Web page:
Some Republicans claim that the Nunes memo exposes abuse by top FBI and Justice Department officials, and they suggest that it will shock the American public when it comes to the handling of the Trump dossier, a document created as part of opposition research during the 2016 election that contains allegations about Trump and his connections to Russia. They also hint that it involves misuse of the Foreign Intelligence Surveillance Act, which could have been used to monitor Trump aides in the campaign.
Swirling around it are a host of conspiracy theories, and some top House Republicans are doing all they can to fan the flames. But so far they have been unwilling to release the memo, not even to the FBI or to top Senate Republicans who have requested to see it.
Representative Adam Schiff, the top Democrat on the House Intelligence Committee, called the memo “a profoundly misleading set of talking points attacking the FBI and its handling of the investigation.”
“That they would even contemplate the declassification of information for political purposes is an extraordinary new low,” he said in an interview. “This so-called law-and-order party has completely turned on law and order and done so for a cold, calculated political decision: They think it helps the president.”
Schiff said he moved that the committee allow members to view the underlying documents on which the memo was based. He also moved that the FBI be allowed to view and respond to the document. Both motions were voted down in committee.
“Is it a deeply flawed and misleading memo and it was designed to be,” Schiff said. “It was written with the expectation that people couldn’t see the underlying materials.”
Democrats are now crafting their own memo and are planning to ask the committee on Monday to allow House members to view a classified version of it. If Republicans attempt to release their memo to the public, Democrats want theirs to be released as well.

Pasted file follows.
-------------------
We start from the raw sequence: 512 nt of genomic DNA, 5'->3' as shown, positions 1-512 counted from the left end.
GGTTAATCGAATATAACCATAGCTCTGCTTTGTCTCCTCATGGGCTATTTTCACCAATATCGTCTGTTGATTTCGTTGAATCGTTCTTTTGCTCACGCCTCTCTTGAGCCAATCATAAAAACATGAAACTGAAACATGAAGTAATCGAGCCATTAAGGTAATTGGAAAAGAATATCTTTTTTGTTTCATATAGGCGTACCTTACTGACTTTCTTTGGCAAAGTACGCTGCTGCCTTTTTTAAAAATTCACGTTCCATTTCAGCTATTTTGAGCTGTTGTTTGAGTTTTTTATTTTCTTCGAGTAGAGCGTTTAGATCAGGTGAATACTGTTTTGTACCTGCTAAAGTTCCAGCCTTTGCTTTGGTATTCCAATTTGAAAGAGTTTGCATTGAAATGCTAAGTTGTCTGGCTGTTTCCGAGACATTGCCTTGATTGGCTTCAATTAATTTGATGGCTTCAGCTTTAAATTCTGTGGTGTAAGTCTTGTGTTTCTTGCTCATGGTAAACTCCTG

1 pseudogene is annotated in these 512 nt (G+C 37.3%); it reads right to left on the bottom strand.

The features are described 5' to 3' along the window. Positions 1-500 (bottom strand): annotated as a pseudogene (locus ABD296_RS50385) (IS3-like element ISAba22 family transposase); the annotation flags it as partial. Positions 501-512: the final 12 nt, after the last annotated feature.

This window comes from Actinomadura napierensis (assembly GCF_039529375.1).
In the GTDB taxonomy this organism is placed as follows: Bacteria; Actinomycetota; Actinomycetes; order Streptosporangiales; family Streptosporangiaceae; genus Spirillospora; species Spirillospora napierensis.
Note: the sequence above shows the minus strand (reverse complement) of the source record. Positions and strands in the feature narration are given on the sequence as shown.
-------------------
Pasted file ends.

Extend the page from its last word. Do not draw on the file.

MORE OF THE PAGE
“The majority has now misled members of the House. It’s incumbent on us to let people know the full story,” Schiff said. “If they seek a public release of their memo, we’re going to ask for a public release of the minority memo as well so the public is not misled.”
Republicans have also ramped up scrutiny over text messages between two top FBI agents, senior counterintelligence agent Peter Strzok and attorney Lisa Page. They say some of the messages showed bias against Trump. Strzok was initially on Mueller’s team of investigators but was removed last summer once some of the text messages were discovered.
And Republicans have drummed up speculation that FBI agents had formed a “secret society.”
“What this is all about is further evidence of corruption, more than bias,” Senator Ron Johnson, a Wisconsin Republican, told Fox News on Tuesday. “Corruption of the highest levels of the FBI. The secret society — we have an informant talking about a group that was holding secret meetings off site.”
But the full text message in question, obtained on Thursday by several news organizations, seemed to indicate that the remark was made in jest. “Are you even going to give out your calendars? Seems kind of depressing. Maybe it should just be the first meeting of the secret society,” Page wrote to Strzok.
Johnson changed his tune. Asked by a CNN reporter if the text was actually a joke, he responded, “It’s a real possibility.”
Republicans have also raised questions about five months of missing text messages between Page and Strzok. The FBI initially attributed the missing texts to technical problems.
“In one of the biggest stories in a long time, the FBI now says it is missing five months worth of lovers Strzok-Page texts, perhaps 50,000, and all in prime time. Wow!” Trump tweeted on Tuesday.
But about 48 hours later, the FBI’s inspector general made public that the agency did, actually, have the messages.
“The damage to the bureau and the department is really incalculable,” Schiff said. “The public will have even less confidence in those institutions. When FBI agents fan out across the country and do interviews and prevent terrorist plots, people may view them with greater suspicion. . . . It’s overwhelmingly destructive and such a disservice to the hard-working law enforcement agents.
“Like much of what’s happened under this administration, it’s going to do long-term damage,” Schiff added. “Instead of seeking to mend the divisions during the election, this is only going to further tear down these institutions. And who knows how long it’ll take to recover from this.”Matt Viser can be reached at firstname.lastname@example.org. Follow him on Twitter @mviser.